How to Kick-Start Your Teaching Business: Part 4. Lesson Policy

VivianaProtecting your teaching business is as important as building it. Sooner or later you will have to deal with students cancelling classes or paying late. This can have a negative effect on your business growth and can quickly zap you of enthusiasm. Be one step ahead and create a Lesson Policy Agreement to establish the rules. It is crucial to create and maintain a teacher-student relationship in order for the lessons to be successful.

Every tutor, studio or school will have different conditions under which the operate. At the same time, there are some common areas that should be included in every lesson policy. It is always better to have things spelled out in a written document to form a partnership where everyone knows their roles and responsibilities. Your lesson policy should be fair to both parties to protect you as well as the student.

This information is meant to serve as guide only. You should always seek the advice of a professional  before acting on it.

Roles and Responsibilities

Rules for the teacher

Image by mick62 via Flickr

What is your responsibility as a teacher and what do you commit to? In this section you can outline your teaching style and your role as a teacher in terms of motivation and encouragement of your students; as well as your commitment to creating a stimulating and friendly atmosphere.

What do you expect from your students and what are their responsibilities towards you and your lessons? Perhaps you can specify how often you expect them to practice, state whether you will require them to complete their weekly assignments, or explain that it is their responsibility to show up on time.

These points may sound like a common sense but it is always good to lay down the ground rules to articulate a set of expected behaviors for everyone.


It’s a common practice to require certain attendance rate for your course, namely if you provide some kind of certificate at the end of the term. Students are usually required to miss no more than 20 – 25% of the classes. This can be an important information for some people as they might need a course completion certificate for their employer or school.

Cancellations and Reschedules

Closely related to the attendance point is a question of cancellations and reschedules. From talking to many freelancing tutors and teachers, I understand this is one of the main issues they have to deal with and that continuously frustrates them. Even though you put your conditions down on paper, people will try and negotiate with you later and request make-up lessons when they are not, according to your policy, entitled to them. It’s ultimately at your discretion how strictly you will stick to the rules, but you need to be prepared for these situations.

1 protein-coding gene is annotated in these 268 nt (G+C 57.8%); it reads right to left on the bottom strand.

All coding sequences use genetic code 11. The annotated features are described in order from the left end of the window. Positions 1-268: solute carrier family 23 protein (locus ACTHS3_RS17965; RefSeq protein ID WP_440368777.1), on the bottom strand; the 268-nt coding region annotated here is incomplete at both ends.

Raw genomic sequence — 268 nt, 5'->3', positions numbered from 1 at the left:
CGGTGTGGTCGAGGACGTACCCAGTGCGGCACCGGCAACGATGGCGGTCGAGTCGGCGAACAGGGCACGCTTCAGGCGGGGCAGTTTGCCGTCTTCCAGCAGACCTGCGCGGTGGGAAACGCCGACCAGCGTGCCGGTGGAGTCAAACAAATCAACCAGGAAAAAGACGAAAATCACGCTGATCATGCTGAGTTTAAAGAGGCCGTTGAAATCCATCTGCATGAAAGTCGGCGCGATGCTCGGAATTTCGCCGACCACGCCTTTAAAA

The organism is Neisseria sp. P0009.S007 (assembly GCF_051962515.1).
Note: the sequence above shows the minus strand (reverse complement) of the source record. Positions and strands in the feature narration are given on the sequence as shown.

Image by theogeo

What you should consider when creating your cancellation policy:

  • How much notice will you require for reschedule?
  • Will you allow exceptions to this requirement, e.g. illness, family emergency?
  • Who will determine the time of make-up lessons?
  • Will you allow reschedules of make-ups?
  • How do you want to be notified of scheduling issues and cancellations?
  • Will you issue credits for cancelled classes?
  • What is the notice period required for termination of the course?
  • Will you charge a fine for terminating the course before the end date?

I did some research around and it seems to be fairly common to ask for 24-48 hour notice for any schedule changes. Same day cancellations and no shows usually results in full lesson fee being forfeited with no rescheduling available. In most cases, make-up lessons are solely based on teacher’s availability and cannot be rescheduled again. I also came across a teacher who has a make-up lesson week at the end of each semester for all students who missed a lesson, which I thought was a great way to deal with this issue. It is a common practice not to issue credits for cancelled classes, unless cancelled by the teacher. Some teachers reserve the right to terminate the contract after two unexcused absences, some charge a fine if the student terminates the course early. The conditions differ from business to business.